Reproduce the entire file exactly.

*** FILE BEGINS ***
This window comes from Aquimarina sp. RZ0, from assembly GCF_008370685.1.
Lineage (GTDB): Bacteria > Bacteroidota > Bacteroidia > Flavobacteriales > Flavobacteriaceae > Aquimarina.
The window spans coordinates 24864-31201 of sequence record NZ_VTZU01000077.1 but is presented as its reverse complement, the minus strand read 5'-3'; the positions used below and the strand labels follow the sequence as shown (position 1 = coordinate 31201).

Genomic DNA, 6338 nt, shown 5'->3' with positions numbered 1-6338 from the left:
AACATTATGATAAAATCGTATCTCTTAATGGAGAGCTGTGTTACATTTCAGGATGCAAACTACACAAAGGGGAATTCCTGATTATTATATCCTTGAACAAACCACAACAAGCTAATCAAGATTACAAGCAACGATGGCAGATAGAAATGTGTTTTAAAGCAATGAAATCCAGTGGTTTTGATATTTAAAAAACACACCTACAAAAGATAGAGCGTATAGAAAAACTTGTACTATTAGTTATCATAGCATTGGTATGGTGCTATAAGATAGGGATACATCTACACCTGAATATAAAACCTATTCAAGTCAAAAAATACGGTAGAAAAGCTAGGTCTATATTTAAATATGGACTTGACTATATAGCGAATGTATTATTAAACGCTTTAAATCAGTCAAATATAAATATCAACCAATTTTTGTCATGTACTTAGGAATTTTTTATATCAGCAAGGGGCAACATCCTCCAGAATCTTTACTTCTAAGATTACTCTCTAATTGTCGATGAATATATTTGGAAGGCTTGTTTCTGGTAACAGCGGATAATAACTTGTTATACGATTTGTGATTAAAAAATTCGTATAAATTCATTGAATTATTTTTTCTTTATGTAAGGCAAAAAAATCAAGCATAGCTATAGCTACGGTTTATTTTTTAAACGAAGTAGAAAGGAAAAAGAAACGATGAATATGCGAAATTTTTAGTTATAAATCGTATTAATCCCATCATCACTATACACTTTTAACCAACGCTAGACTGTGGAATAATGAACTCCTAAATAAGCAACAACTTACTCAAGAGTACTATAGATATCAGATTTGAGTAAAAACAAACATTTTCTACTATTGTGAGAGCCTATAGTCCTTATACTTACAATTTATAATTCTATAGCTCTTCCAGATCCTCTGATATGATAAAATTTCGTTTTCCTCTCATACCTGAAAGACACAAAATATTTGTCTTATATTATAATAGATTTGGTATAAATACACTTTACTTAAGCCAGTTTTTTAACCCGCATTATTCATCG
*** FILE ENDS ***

This window comes from Aquimarina sp. RZ0, from assembly GCF_008370685.1.
Lineage (GTDB): Bacteria > Bacteroidota > Bacteroidia > Flavobacteriales > Flavobacteriaceae > Aquimarina.
The window spans coordinates 24864-31201 of sequence record NZ_VTZU01000077.1 but is presented as its reverse complement, the minus strand read 5'-3'; the positions used below and the strand labels follow the sequence as shown (position 1 = coordinate 31201).

Genomic DNA, 6338 nt, shown 5'->3' with positions numbered 1-6338 from the left:
AACATTATGATAAAATCGTATCTCTTAATGGAGAGCTGTGTTACATTTCAGGATGCAAACTACACAAAGGGGAATTCCTGATTATTATATCCTTGAACAAACCACAACAAGCTAATCAAGATTACAAGCAACGATGGCAGATAGAAATGTGTTTTAAAGCAATGAAATCCAGTGGTTTTGATATTTAAAAAACACACCTACAAAAGATAGAGCGTATAGAAAAACTTGTACTATTAGTTATCATAGCATTGGTATGGTGCTATAAGATAGGGATACATCTACACCTGAATATAAAACCTATTCAAGTCAAAAAATACGGTAGAAAAGCTAGGTCTATATTTAAATATGGACTTGACTATATAGCGAATGTATTATTAAACGCTTTAAATCAGTCAAATATAAATATCAACCAATTTTTGTCATGTACTTAGGAATTTTTTATATCAGCAAGGGGCAACATCCTCCAGAATCTTTACTTCTAAGATTACTCTCTAATTGTCGATGAATATATTTGGAAGGCTTGTTTCTGGTAACAGCGGATAATAACTTGTTATACGATTTGTGATTAAAAAATTCGTATAAATTCATTGAATTATTTTTTCTTTATGTAAGGCAAAAAAATCAAGCATAGCTATAGCTACGGTTTATTTTTTAAACGAAGTAGAAAGGAAAAAGAAACGATGAATATGCGAAATTTTTAGTTATAAATCGTATTAATCCCATCATCACTATACACTTTTAACCAACGCTAGACTGTGGAATAATGAACTCCTAAATAAGCAACAACTTACTCAAGAGTACTATAGATATCAGATTTGAGTAAAAACAAACATTTTCTACTATTGTGAGAGCCTATAGTCCTTATACTTACAATTTATAATTCTATAGCTCTTCCAGATCCTCTGATATGATAAAATTTCGTTTTCCTCTCATACCTGAAAGACACAAAATATTTGTCTTATATTATAATAGATTTGGTATAAATACACTTTACTTAAGCCAGTTTTTTAACCCGCATTATTCATCG